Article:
At long last, Holly Hobbie smiles at us from the Christmas tree.
And from slightly lower down, so does her long-lasting head.
This may take a little explanation.
Long ago, like many a little girl, my wife Heather had a Holly Hobbie Christmas ornament, the big-bonneted pioneer girl of many a greeting card. This Holly was designed to hang from a tree branch with arms open wide, gazing benignly at passers-by.
It was much loved. And like many much-loved things, she got broken a bit too soon. One Christmas, the family unpacked its ornaments to find that 90% of Holly Hobbie was missing – everything except her well-known head.
With normal people, this would be the end.
My wife and her siblings are not normal people.
Holly Hobbie endured. In fact, Placing The Head of Holly Hobbie became a cherished Christmas tradition. With many giggles, The Head would come to rest on a suitably flat bit of pine, looking as though orcs had visited the American prairie and left behind a sign of their passage.
When Heather married me, The Head came with her. And from that day forward, our Christmas tree has been a Head above the rest.
Weird? Maybe. But in a time of year where we plant trees indoors and eat food out of our socks, I don’t think the rest of us are in any place to talk. That’s what traditions are: weird things you don’t do at any other time. I mean, ‘tis the season for a reindeer with an LED nose, for Pete’s sake.
But even so, Heather kept a watch. And with the rise of the internet – and just as importantly, the rise of 1980s nostalgia – her dream finally came true. She found a source, made the contact, cheered as the mail arrived.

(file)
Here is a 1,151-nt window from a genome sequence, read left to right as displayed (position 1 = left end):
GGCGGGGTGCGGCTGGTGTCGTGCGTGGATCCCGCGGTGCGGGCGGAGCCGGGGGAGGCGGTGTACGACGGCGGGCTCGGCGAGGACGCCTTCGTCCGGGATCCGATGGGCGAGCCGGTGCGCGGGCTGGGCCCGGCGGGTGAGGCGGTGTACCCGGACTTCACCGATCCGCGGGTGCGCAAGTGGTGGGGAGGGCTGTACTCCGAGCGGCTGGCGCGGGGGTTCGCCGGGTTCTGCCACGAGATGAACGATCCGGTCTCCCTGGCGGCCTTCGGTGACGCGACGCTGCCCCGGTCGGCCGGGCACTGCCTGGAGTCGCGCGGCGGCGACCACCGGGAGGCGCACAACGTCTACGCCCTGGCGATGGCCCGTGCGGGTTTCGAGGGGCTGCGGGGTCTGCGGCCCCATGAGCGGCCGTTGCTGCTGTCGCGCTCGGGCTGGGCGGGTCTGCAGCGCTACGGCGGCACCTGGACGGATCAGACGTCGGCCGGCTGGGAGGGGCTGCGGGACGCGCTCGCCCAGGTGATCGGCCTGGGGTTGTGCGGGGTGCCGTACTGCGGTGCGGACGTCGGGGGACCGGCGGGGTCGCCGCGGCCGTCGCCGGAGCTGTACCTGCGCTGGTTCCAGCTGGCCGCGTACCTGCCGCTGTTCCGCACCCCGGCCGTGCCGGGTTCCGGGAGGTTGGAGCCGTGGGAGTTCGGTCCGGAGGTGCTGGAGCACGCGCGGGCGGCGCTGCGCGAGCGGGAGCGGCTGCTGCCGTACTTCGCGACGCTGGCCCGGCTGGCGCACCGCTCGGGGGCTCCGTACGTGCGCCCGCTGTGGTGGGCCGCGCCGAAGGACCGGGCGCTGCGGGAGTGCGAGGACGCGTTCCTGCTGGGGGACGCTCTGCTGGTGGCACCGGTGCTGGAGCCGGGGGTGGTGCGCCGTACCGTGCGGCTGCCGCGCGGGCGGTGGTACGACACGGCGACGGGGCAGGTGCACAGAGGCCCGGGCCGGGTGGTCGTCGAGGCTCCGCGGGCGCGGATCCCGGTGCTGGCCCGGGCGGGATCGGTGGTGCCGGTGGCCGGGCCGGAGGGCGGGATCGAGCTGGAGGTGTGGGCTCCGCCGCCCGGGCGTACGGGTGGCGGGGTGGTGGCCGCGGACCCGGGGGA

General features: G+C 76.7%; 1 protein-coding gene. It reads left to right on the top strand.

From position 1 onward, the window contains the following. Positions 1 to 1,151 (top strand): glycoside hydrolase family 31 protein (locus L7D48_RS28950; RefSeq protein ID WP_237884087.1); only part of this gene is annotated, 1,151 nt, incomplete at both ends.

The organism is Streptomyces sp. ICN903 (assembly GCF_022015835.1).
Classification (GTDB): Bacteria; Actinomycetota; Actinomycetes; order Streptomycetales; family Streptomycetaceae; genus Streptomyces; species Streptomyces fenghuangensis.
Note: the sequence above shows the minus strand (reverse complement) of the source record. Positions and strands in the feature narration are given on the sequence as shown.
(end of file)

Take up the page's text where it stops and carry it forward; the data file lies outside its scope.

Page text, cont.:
Holly Hobbie had come home!
Triumphantly, Heather placed the full-bodied Holly in the tree. Just a step or two away from The Head of the old one, gazing up at her new sister.
After a moment, we both laughed.
“Kind of looks like she’s been left there as a warning to the newcomer, doesn’t it?” I said, to more helpless giggles.
A Christmas tradition would continue. Stronger and weirder than ever.
And with it grew just a bit of joy.
Joy’s kind of weird itself. It hides in odd places, lurks around strange corners. You can try to cultivate it for weeks with ribbons and music and Hallmark movies without success, and then, bang! Up it pops without warning.
Sometimes it’s the sudden connection that a tradition makes between past and present, briefly restoring something thought lost.
Sometimes it’s the out-of-place detail that makes us stop, think and wonder at the world around us, a star burning where it has no reason to be.
Frequently there is no obvious explanation. It pounces like a tiger, ambushing us on a deeper level than simple happiness. It’s a sudden rightness, or an excitement that won’t be held back, or a warmth that colors everything nearby.
It’s an inspiration. And like many inspiring things, you can’t really force it – but you can leave yourself open to it so that you don’t miss it when it comes.
Eyes open. Heart open. Seeing and experiencing and reaching to those nearby.
It might mean changing the usual or daring to be thought strange. That’s a risk. But it’s one worth taking to break beyond the expected and really live.
So be alert. Keep your head up.
Hey … it works for Holly Hobbie.